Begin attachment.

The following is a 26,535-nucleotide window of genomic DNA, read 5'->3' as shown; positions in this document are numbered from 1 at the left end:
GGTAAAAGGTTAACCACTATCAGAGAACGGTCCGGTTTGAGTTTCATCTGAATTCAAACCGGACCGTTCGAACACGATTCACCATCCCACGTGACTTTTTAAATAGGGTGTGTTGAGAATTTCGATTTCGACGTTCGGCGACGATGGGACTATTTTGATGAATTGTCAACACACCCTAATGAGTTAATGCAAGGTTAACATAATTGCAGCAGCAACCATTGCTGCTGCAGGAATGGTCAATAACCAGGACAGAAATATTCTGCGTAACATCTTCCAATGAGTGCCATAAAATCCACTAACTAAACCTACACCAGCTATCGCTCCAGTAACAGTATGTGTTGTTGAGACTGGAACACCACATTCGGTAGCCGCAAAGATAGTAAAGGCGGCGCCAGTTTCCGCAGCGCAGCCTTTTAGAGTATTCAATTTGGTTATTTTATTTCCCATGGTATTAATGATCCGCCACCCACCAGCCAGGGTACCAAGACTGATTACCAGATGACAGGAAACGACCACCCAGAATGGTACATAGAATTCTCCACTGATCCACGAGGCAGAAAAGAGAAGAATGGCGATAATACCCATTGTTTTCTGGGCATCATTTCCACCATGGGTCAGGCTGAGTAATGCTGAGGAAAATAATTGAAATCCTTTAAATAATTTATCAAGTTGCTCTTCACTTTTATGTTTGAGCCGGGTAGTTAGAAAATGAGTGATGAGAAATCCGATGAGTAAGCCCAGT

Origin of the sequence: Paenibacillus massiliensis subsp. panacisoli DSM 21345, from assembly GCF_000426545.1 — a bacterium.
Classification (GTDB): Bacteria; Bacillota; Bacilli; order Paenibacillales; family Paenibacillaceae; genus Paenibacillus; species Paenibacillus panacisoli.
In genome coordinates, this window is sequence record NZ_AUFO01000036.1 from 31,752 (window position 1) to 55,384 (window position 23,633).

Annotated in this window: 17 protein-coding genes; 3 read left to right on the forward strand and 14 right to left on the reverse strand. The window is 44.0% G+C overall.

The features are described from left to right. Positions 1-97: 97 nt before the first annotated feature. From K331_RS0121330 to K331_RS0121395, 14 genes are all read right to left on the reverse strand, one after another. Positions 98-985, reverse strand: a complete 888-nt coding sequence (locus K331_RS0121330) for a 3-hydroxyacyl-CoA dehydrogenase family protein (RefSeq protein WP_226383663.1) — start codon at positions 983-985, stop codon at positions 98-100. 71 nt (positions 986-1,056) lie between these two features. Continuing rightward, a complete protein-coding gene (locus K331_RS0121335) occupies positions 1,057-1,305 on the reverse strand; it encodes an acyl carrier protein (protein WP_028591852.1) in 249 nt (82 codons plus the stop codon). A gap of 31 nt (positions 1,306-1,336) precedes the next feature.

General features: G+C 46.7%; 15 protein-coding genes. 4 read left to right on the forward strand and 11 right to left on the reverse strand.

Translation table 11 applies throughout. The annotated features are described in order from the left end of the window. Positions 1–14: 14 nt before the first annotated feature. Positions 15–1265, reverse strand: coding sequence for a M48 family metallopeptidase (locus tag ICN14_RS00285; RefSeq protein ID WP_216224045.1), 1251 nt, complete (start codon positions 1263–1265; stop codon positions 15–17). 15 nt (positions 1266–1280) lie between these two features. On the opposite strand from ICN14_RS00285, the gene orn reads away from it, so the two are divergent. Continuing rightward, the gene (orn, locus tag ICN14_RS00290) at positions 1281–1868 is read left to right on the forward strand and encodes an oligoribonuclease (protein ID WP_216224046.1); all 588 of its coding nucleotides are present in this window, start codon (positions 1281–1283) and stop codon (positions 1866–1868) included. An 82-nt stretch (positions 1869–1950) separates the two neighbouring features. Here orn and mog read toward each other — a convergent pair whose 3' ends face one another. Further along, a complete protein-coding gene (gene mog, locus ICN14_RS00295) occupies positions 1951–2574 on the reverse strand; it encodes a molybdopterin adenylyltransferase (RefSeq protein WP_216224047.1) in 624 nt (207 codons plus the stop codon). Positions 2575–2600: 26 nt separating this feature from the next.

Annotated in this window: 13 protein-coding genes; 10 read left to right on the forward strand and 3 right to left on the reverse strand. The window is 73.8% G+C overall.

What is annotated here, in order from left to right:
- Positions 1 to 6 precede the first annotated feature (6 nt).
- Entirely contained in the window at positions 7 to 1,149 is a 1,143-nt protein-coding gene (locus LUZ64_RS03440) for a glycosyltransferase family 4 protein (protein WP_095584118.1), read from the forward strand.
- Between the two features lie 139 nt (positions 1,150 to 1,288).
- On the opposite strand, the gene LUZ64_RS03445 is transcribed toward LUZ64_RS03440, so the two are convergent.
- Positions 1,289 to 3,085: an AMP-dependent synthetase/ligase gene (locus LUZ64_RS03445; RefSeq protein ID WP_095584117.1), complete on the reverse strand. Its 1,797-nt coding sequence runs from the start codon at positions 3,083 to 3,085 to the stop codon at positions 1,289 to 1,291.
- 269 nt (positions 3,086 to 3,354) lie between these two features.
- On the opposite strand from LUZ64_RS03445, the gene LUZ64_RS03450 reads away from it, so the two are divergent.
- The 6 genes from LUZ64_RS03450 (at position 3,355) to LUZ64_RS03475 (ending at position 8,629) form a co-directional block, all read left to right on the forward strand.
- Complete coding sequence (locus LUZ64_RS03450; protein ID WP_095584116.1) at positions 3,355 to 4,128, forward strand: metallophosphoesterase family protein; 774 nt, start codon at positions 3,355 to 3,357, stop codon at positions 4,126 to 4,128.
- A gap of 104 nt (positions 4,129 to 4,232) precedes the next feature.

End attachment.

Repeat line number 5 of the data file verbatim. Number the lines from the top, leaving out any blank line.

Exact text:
In genome coordinates, this window is sequence record NZ_AUFO01000036.1 from 31,752 (window position 1) to 55,384 (window position 23,633).